Early Wednesday morning, September 5, 2012, SeaWorld Orlando’s animal rescue team transported four short-finned pilot whales from Florida Atlantic University’s (FAU) Harbor Branch Oceanographic Institute’s Rehabilitation Center in Ft. Pierce, Fla. to SeaWorld Orlando.
The juvenile whales, one male and three females, are the only surviving whales from a mass stranding event on Saturday, September 1, that included 22 short-finned pilot whales at Avalon State Park in St. Lucie County, on Florida’s southern east coast. The surviving whales received temporary care at FAU’s Harbor Branch Oceanographic Institute from animal expert teams from SeaWorld Orlando, Harbor Branch, Florida Fish and Wildlife Conservation Commission, Marine Mammal Conservancy, University of Florida, Ocean Embassy as well as specially trained and qualified Harbor Branch team members and volunteers.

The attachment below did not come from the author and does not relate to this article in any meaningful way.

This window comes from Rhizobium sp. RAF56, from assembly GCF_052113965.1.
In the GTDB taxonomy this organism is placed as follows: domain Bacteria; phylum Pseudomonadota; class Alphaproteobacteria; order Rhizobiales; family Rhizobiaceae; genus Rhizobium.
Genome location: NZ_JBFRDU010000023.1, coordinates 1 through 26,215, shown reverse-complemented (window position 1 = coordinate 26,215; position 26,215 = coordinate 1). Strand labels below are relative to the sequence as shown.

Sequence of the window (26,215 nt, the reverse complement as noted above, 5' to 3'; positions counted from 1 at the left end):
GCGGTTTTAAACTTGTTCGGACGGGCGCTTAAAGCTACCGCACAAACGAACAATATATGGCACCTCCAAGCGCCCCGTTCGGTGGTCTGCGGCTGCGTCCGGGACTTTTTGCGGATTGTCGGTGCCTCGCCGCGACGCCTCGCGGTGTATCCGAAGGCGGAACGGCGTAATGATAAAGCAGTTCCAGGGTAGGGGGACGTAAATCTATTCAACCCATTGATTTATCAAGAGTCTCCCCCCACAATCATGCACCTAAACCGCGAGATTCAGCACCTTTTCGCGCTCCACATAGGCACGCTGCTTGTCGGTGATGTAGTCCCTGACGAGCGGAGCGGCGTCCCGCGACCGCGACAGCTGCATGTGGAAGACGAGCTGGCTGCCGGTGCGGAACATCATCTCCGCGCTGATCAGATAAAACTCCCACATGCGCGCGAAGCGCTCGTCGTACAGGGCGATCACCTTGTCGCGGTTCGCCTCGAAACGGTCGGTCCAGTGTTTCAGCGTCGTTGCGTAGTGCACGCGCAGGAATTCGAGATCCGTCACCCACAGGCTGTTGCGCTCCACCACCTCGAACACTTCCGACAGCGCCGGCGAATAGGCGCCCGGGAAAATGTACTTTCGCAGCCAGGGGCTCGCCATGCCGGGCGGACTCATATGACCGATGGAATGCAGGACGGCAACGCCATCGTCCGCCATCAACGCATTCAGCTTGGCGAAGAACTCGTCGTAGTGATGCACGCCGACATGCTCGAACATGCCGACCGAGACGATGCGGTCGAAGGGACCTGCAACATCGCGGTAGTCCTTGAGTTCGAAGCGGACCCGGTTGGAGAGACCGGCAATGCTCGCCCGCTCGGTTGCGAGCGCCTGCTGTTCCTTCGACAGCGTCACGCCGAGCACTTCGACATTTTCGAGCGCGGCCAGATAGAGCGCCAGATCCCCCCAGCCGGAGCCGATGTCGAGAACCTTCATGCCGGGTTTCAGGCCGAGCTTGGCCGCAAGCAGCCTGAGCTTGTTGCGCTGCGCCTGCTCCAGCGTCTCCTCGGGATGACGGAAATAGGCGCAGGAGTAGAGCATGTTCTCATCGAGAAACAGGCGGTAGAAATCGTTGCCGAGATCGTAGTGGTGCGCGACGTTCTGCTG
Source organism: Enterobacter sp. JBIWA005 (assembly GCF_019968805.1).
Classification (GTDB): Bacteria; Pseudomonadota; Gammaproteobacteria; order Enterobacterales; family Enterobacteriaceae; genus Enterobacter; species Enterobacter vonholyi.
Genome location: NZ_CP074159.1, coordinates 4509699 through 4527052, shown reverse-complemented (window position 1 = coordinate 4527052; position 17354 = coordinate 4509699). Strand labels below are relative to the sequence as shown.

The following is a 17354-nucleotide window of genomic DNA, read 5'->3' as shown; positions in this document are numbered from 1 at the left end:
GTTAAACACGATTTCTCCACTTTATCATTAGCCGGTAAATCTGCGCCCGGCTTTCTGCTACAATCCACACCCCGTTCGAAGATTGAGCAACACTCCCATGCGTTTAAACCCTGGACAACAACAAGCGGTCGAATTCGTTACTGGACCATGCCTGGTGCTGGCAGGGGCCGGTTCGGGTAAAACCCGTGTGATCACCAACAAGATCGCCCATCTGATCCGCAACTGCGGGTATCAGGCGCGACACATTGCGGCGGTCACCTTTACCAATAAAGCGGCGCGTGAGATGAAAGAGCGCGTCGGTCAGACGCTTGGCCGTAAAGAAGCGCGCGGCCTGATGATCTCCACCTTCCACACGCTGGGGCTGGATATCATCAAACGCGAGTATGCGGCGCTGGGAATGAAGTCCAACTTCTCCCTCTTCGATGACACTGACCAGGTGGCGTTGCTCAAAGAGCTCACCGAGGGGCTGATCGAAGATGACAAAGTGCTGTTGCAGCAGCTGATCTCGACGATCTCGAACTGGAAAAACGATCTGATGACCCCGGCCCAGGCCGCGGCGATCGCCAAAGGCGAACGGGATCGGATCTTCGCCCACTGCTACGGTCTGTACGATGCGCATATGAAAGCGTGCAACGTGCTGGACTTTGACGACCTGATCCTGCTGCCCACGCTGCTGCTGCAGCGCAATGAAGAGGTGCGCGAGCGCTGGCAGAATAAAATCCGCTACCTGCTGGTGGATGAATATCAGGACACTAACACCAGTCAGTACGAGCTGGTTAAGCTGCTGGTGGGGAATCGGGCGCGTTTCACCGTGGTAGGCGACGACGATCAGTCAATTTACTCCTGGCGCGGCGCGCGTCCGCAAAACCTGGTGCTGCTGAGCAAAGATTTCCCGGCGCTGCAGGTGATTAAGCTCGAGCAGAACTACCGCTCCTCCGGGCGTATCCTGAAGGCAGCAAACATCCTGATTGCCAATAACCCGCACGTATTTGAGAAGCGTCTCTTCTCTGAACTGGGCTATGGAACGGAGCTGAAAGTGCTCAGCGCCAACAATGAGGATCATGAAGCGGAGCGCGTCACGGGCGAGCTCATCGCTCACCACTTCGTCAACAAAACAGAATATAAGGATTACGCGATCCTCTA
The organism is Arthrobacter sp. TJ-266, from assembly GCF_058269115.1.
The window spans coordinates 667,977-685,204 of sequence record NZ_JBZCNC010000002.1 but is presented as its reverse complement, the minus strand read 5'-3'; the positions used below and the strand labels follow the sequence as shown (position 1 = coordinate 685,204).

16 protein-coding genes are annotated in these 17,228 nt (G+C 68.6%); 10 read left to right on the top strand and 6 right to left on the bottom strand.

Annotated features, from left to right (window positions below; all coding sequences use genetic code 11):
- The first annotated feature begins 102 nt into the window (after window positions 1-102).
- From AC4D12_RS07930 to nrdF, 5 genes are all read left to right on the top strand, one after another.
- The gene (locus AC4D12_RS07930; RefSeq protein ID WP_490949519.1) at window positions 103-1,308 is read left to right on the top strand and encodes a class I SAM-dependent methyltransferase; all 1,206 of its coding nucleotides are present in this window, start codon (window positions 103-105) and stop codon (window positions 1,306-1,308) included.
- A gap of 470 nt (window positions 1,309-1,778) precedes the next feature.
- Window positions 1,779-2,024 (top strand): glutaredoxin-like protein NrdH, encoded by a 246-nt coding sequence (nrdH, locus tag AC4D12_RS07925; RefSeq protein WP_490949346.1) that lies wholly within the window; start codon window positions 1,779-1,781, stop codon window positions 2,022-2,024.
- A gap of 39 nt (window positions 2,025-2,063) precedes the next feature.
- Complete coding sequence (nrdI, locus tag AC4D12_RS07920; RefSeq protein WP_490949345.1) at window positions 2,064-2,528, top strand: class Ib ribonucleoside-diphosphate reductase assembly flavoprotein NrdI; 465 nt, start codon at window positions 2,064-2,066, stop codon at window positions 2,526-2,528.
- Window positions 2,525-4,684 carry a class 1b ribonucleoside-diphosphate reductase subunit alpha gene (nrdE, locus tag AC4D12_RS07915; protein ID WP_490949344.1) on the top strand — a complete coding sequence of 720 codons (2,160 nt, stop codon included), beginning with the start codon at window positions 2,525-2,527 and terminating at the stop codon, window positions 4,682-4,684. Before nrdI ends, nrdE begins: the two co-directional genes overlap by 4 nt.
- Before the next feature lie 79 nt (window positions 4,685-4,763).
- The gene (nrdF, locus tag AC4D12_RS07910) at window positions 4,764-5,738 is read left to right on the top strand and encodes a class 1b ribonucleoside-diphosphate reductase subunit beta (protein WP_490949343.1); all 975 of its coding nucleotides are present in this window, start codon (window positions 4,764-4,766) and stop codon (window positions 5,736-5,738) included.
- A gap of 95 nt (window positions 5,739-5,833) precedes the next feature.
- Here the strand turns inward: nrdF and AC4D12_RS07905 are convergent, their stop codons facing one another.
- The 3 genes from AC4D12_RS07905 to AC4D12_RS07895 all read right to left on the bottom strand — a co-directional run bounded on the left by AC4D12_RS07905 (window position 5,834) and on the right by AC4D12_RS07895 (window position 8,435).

On arrival at SeaWorld Orlando, the young whales were placed in a quarantine area. They will continue to receive round-the-clock care from SeaWorld’s veterinarians and animal rescue staff. The whales, ranging in size from 130 to 325 pounds, are still in guarded condition. One of the whales – a female – is so young her teeth have not yet developed. SeaWorld’s animal experts plan to tube-feed the three older whales until they are able to eat fish.
At this time it is unclear why the group of whales stranded. Necropsies have been conducted on the deceased animals to determine possible causes.
Stay tuned as we update the whales prognosis in the next coming days.
SeaWorld Orlando’s Animal Rescue Team is on call 24/7 to save and care for injured, orphaned or ill animals, and continues to provide long-term care for two female pilot whales rescuedduring a mass stranding event in Cudjoe Key, Florida in May 2011.